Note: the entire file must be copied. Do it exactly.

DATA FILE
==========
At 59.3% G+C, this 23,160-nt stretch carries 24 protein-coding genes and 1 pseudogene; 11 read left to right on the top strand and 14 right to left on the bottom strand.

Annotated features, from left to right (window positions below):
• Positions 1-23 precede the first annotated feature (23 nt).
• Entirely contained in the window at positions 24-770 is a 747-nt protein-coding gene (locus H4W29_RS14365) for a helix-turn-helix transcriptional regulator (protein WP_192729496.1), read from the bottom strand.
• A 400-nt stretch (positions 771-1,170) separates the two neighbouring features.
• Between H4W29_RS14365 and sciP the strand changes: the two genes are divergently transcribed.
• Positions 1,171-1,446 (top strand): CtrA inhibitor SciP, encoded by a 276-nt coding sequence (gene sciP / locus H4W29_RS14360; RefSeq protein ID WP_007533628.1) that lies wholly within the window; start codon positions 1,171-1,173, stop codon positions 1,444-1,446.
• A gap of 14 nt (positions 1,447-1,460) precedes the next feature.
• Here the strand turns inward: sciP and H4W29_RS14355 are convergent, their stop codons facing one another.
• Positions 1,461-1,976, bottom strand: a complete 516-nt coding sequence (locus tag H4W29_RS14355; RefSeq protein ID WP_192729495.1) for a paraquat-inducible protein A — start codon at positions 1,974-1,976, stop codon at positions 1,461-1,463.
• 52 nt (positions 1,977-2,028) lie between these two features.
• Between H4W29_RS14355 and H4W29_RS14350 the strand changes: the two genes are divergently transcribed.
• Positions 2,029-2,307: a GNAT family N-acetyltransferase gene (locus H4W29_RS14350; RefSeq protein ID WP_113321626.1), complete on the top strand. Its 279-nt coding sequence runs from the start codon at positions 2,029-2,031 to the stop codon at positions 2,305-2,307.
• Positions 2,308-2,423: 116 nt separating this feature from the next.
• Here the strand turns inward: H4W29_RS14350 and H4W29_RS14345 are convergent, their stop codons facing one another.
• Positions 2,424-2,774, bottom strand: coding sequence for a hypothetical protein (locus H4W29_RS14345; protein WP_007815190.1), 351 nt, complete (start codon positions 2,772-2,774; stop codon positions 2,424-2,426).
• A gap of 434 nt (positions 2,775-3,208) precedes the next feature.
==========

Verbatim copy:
At 59.3% G+C, this 23,160-nt stretch carries 24 protein-coding genes and 1 pseudogene; 11 read left to right on the top strand and 14 right to left on the bottom strand.

Annotated features, from left to right (window positions below):
• Positions 1-23 precede the first annotated feature (23 nt).
• Entirely contained in the window at positions 24-770 is a 747-nt protein-coding gene (locus H4W29_RS14365) for a helix-turn-helix transcriptional regulator (protein WP_192729496.1), read from the bottom strand.
• A 400-nt stretch (positions 771-1,170) separates the two neighbouring features.
• Between H4W29_RS14365 and sciP the strand changes: the two genes are divergently transcribed.
• Positions 1,171-1,446 (top strand): CtrA inhibitor SciP, encoded by a 276-nt coding sequence (gene sciP / locus H4W29_RS14360; RefSeq protein ID WP_007533628.1) that lies wholly within the window; start codon positions 1,171-1,173, stop codon positions 1,444-1,446.
• A gap of 14 nt (positions 1,447-1,460) precedes the next feature.
• Here the strand turns inward: sciP and H4W29_RS14355 are convergent, their stop codons facing one another.
• Positions 1,461-1,976, bottom strand: a complete 516-nt coding sequence (locus tag H4W29_RS14355; RefSeq protein ID WP_192729495.1) for a paraquat-inducible protein A — start codon at positions 1,974-1,976, stop codon at positions 1,461-1,463.
• 52 nt (positions 1,977-2,028) lie between these two features.
• Between H4W29_RS14355 and H4W29_RS14350 the strand changes: the two genes are divergently transcribed.
• Positions 2,029-2,307: a GNAT family N-acetyltransferase gene (locus H4W29_RS14350; RefSeq protein ID WP_113321626.1), complete on the top strand. Its 279-nt coding sequence runs from the start codon at positions 2,029-2,031 to the stop codon at positions 2,305-2,307.
• Positions 2,308-2,423: 116 nt separating this feature from the next.
• Here the strand turns inward: H4W29_RS14350 and H4W29_RS14345 are convergent, their stop codons facing one another.
• Positions 2,424-2,774, bottom strand: coding sequence for a hypothetical protein (locus H4W29_RS14345; protein WP_007815190.1), 351 nt, complete (start codon positions 2,772-2,774; stop codon positions 2,424-2,426).
• A gap of 434 nt (positions 2,775-3,208) precedes the next feature.